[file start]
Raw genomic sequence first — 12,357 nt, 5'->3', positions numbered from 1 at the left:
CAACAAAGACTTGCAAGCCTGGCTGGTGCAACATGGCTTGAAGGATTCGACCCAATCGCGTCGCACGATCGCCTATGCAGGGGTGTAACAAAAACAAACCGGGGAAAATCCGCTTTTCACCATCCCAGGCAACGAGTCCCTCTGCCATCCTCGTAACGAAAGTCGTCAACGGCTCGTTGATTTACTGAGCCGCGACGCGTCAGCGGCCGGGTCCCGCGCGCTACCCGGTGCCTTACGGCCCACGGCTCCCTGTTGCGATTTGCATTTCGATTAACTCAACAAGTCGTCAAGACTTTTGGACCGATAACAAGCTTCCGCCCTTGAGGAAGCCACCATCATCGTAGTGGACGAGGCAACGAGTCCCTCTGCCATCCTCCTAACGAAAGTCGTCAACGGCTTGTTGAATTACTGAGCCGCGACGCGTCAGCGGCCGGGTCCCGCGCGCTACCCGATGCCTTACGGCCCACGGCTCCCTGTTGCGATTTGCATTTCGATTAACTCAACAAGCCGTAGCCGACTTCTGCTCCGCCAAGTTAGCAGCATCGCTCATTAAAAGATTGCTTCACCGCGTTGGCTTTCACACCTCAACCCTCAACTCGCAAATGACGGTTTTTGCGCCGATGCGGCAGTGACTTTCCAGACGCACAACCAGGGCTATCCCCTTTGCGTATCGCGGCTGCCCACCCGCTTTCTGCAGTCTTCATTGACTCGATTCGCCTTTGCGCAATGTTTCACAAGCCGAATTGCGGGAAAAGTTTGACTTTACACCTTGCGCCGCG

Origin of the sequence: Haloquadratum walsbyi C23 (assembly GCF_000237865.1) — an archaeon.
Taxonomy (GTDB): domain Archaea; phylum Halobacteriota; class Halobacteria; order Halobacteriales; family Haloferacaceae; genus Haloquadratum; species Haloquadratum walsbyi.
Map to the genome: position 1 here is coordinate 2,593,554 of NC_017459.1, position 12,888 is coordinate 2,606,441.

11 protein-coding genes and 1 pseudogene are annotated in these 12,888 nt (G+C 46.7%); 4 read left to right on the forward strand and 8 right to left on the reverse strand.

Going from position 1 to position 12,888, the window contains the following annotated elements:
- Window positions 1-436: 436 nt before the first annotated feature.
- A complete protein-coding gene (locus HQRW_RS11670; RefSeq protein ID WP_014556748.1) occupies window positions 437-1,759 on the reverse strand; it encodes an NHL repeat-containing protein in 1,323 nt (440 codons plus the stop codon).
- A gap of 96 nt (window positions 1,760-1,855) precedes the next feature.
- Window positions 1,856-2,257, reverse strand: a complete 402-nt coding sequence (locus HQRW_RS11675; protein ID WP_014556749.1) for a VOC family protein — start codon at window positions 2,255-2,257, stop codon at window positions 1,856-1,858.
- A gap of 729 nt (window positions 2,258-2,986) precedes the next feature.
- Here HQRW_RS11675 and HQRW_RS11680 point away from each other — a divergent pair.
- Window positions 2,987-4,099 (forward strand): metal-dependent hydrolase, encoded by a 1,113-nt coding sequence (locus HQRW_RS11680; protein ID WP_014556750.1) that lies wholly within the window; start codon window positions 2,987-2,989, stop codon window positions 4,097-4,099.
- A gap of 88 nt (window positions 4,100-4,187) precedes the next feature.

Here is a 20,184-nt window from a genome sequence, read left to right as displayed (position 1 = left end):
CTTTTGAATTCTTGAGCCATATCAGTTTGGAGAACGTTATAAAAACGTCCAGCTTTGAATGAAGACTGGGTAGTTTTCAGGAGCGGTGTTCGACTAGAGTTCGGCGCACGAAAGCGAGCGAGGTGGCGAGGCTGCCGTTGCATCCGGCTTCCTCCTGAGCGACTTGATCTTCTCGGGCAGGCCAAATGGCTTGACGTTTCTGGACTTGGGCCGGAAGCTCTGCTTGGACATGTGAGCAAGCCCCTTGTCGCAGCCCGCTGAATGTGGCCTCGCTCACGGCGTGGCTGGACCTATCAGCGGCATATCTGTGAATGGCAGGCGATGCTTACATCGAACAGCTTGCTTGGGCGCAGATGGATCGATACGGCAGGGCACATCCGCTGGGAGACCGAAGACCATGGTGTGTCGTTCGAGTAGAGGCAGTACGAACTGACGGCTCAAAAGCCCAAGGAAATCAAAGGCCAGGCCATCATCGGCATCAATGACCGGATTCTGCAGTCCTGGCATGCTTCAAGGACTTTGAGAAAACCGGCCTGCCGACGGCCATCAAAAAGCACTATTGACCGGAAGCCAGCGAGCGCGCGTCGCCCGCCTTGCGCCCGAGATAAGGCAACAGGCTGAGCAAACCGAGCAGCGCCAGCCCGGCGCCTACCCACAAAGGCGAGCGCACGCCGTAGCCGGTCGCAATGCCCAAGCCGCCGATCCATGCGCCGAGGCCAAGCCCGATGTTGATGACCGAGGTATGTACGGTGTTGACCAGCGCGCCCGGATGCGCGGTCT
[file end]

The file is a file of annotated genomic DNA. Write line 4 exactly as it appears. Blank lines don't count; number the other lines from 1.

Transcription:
Taxonomy (GTDB): domain Archaea; phylum Halobacteriota; class Halobacteria; order Halobacteriales; family Haloferacaceae; genus Haloquadratum; species Haloquadratum walsbyi.